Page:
Rating: 10/10

Favorite Lyric: “Through the fire, we’re born again/Peace by vengeance, brings the end”

Freak
This MUST be a single. I can’t say this enough. Everything about this song is wonderful. There’s smooth production, intricate lyricism and one of those choruses that’s a complete earworm without being obvious about it. There’s something so epic and catchy about it, but it’s not the first choice to jump at for a single.

For example, I wouldn’t advise this as the first single. “High” was the perfect introduction. “Music” is a fabulous second. But “Freak” should come next. We’ve been introduced to the album. Now it’s time to let this song shine.

If she ignores this song and doesn’t give it the treatment it deserves to have, I will write a complaint. There are certain tracks that highlight an album perfectly and give the listener a want – nay a need – to listen and “Freak” is one of them.
My favorite song on the album.
Rating: 10/10

Favorite Lyric: “Screw your anonymity/Loving me is all you need to feel like I do”

Art Deco
This feels pulled from Born to Die or Paradise. The production is soft trap, with an echoing effect on the vocals that just sets a mood. This is what I expected out of the slower tracks and this is where they should be placed. After the hype has started, in the middle of the craziness.

A true highlight of the album.
Rating: 10/10

Favorite Lyric: “A little party never hurt no one/That’s why it’s alright”

Burnt Norton (Interlude)
This is what I feel “Honeymoon” should’ve been, but instead of putting it toward the middle-end of the album, it should be at the start. Don’t stop the hype that’s going on. “Freak” and “Art Deco” are pulling people in, making them want more. They want more songs that make them feel like getting in an old convertible with a man they probably shouldn’t, driving on into the sunset.

That’s what I’ve felt with her previous albums. And that’s what we should feel here. I mean, the album itself is called Honeymoon. Keep the romantic flavor going! Don’t stop for an interlude when you’ve just had two amazing tracks back to back.

This feels completely unnecessary and out of place, but’s pretty.
Rating: 3/10

Favorite Lyric: “If all time is eternally present/All time is unredeemable”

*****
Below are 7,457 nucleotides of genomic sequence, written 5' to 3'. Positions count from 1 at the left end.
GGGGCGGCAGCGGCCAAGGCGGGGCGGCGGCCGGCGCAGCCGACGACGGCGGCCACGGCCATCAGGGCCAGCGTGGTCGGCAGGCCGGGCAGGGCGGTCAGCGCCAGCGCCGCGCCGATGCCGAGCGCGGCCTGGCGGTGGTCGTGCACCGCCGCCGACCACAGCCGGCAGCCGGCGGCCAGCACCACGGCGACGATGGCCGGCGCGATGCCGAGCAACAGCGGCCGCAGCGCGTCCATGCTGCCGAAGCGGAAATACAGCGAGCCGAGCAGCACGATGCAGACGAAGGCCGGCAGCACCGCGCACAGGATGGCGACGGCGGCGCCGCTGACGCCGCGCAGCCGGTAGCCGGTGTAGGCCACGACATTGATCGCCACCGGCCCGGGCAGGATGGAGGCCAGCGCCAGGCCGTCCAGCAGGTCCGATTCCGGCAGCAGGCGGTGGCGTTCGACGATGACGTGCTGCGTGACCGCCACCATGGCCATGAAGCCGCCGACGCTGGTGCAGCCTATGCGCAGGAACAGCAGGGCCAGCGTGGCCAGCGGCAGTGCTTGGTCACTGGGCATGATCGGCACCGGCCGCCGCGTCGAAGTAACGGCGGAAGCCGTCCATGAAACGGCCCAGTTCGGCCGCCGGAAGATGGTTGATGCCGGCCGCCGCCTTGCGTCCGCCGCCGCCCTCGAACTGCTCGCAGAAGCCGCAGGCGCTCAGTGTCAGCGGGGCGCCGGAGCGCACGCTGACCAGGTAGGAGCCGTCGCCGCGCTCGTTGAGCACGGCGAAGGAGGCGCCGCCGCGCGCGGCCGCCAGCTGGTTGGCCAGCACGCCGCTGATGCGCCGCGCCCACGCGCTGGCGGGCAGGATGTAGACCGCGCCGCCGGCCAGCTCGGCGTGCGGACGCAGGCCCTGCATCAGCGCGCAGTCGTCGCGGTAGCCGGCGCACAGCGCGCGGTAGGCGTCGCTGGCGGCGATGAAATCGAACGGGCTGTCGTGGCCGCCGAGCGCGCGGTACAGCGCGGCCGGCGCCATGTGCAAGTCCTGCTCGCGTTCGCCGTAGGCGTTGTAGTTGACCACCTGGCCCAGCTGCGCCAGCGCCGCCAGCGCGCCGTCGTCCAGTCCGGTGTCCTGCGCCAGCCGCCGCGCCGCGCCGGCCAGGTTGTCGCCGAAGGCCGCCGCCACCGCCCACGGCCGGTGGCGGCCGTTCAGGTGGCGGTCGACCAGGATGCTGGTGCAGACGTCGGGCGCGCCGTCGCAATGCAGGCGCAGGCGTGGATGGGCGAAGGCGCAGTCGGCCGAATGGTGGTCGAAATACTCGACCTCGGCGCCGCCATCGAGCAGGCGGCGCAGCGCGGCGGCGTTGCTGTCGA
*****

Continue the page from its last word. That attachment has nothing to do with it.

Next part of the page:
Religion
This is another slow song, and it’s appropriate here. There’s a steady percussion going in the chorus and her voice sounds angelic (no pun intended, I swear). This is the song that I’ve been waiting to hear from Lana. It feels like all of her albums mixed into one track. There’s the production heavy area of Born To Die, the beautiful string arrangements of Paradise, and the haunting vocals of Ultraviolence.

This is what I felt like she was going for with this record and I’m really happy with it.
Rating: 10/10

Favorite Lyric: “It never was about the money or the drugs/For you, there’s only love”

Salvatore
Haunting and desperately loving, “Salvatore” is our next track and while I love the verses so much, I can’t get past that chorus. Lana is basically adding some Italian and then saying some random words. You know those parodies of songs where they just say “la la la red dress la la la pale moonlight”? That’s what she does here. It works, though. It adds to the haunting, ghostly feel that this song describes.

This feels very “Italian Mob movie-like”. This could be one of the songs on the soundtrack or score to a big mafia movie.

It’s not necessarily a filler, but it kind of is. It doesn’t really add anything other than a simple feeling. We don’t get a connection to the rest of the album, and if we do, I’m missing it completely.
It’s a beautiful ballad, though.
Rating: 8/10

Favorite Lyric: “Everything looks better from above my king/Like aquamarine, ocean’s blue”

The Blackest Day
From the title, I can tell that this is going to be a depressing song, but the sound that we get is something completely bigger. It’s not just a depressing song: it’s agonizing.

The chorus drags, but in a way that makes you feel what she’s feeling. She wants to get up and move on, but she keeps getting pulled back down. This is the melancholy of Ultraviolence without that filler feel that that album brought on. Her voice has this groan, this pain to it that it literally transcends.

A highlight of the album for sure.
Rating: 10/10

Favorite Lyric: “It’s not easy for me to talk about/A half-life in lost dreams”

24
This song just rubs me the wrong way. It doesn’t really serve a purpose. It evokes a feeling, but it suffers from Ultraviolence syndrome. It’s extremely repetitive and has such a generic production to it that I almost feel the need to skip it.

Sorry, but this may be one of the worst on the album.